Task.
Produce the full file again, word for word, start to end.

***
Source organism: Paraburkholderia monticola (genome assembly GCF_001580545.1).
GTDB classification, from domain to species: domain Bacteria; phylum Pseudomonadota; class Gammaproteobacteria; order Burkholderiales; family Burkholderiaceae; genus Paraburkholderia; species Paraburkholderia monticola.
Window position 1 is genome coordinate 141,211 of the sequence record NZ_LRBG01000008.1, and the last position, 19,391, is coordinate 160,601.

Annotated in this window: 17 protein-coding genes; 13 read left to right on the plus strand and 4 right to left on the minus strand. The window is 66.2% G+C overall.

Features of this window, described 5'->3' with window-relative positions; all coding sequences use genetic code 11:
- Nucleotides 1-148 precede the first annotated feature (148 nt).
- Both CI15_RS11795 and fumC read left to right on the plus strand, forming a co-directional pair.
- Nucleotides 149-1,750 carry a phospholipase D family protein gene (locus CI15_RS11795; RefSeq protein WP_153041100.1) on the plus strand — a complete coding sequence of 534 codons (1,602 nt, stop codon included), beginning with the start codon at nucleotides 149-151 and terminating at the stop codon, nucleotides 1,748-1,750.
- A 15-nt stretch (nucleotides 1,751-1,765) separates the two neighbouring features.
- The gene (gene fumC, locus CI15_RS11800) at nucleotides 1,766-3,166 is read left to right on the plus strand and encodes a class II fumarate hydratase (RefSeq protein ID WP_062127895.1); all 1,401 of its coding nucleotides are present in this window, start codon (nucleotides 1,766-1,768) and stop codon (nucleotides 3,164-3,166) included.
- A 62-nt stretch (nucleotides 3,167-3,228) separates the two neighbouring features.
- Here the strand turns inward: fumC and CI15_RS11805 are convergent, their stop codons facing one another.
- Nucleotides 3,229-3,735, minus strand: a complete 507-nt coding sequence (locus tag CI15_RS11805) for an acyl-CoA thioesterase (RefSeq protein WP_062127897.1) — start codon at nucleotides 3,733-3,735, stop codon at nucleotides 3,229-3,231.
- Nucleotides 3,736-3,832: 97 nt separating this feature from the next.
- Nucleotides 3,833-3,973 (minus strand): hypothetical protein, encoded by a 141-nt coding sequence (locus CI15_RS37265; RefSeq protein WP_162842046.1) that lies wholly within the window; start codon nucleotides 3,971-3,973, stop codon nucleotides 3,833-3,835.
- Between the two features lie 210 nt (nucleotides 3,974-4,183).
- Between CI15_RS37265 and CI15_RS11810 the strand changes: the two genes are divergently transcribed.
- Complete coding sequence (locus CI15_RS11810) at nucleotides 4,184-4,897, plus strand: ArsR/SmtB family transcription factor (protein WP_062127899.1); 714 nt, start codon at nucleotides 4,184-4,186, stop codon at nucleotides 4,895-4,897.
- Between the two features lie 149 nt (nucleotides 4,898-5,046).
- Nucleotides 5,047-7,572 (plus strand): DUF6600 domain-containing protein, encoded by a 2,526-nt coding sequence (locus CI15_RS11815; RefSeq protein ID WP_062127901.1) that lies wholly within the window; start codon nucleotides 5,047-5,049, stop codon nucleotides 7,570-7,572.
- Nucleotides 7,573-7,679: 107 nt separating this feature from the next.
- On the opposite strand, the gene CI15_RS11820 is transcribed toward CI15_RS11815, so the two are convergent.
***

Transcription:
Source organism: Paraburkholderia monticola (genome assembly GCF_001580545.1).
GTDB classification, from domain to species: domain Bacteria; phylum Pseudomonadota; class Gammaproteobacteria; order Burkholderiales; family Burkholderiaceae; genus Paraburkholderia; species Paraburkholderia monticola.
Window position 1 is genome coordinate 141,211 of the sequence record NZ_LRBG01000008.1, and the last position, 19,391, is coordinate 160,601.

Annotated in this window: 17 protein-coding genes; 13 read left to right on the plus strand and 4 right to left on the minus strand. The window is 66.2% G+C overall.

Features of this window, described 5'->3' with window-relative positions; all coding sequences use genetic code 11:
- Nucleotides 1-148 precede the first annotated feature (148 nt).
- Both CI15_RS11795 and fumC read left to right on the plus strand, forming a co-directional pair.
- Nucleotides 149-1,750 carry a phospholipase D family protein gene (locus CI15_RS11795; RefSeq protein WP_153041100.1) on the plus strand — a complete coding sequence of 534 codons (1,602 nt, stop codon included), beginning with the start codon at nucleotides 149-151 and terminating at the stop codon, nucleotides 1,748-1,750.
- A 15-nt stretch (nucleotides 1,751-1,765) separates the two neighbouring features.
- The gene (gene fumC, locus CI15_RS11800) at nucleotides 1,766-3,166 is read left to right on the plus strand and encodes a class II fumarate hydratase (RefSeq protein ID WP_062127895.1); all 1,401 of its coding nucleotides are present in this window, start codon (nucleotides 1,766-1,768) and stop codon (nucleotides 3,164-3,166) included.
- A 62-nt stretch (nucleotides 3,167-3,228) separates the two neighbouring features.
- Here the strand turns inward: fumC and CI15_RS11805 are convergent, their stop codons facing one another.
- Nucleotides 3,229-3,735, minus strand: a complete 507-nt coding sequence (locus tag CI15_RS11805) for an acyl-CoA thioesterase (RefSeq protein WP_062127897.1) — start codon at nucleotides 3,733-3,735, stop codon at nucleotides 3,229-3,231.
- Nucleotides 3,736-3,832: 97 nt separating this feature from the next.
- Nucleotides 3,833-3,973 (minus strand): hypothetical protein, encoded by a 141-nt coding sequence (locus CI15_RS37265; RefSeq protein WP_162842046.1) that lies wholly within the window; start codon nucleotides 3,971-3,973, stop codon nucleotides 3,833-3,835.
- Between the two features lie 210 nt (nucleotides 3,974-4,183).
- Between CI15_RS37265 and CI15_RS11810 the strand changes: the two genes are divergently transcribed.
- Complete coding sequence (locus CI15_RS11810) at nucleotides 4,184-4,897, plus strand: ArsR/SmtB family transcription factor (protein WP_062127899.1); 714 nt, start codon at nucleotides 4,184-4,186, stop codon at nucleotides 4,895-4,897.
- Between the two features lie 149 nt (nucleotides 4,898-5,046).
- Nucleotides 5,047-7,572 (plus strand): DUF6600 domain-containing protein, encoded by a 2,526-nt coding sequence (locus CI15_RS11815; RefSeq protein ID WP_062127901.1) that lies wholly within the window; start codon nucleotides 5,047-5,049, stop codon nucleotides 7,570-7,572.
- Nucleotides 7,573-7,679: 107 nt separating this feature from the next.
- On the opposite strand, the gene CI15_RS11820 is transcribed toward CI15_RS11815, so the two are convergent.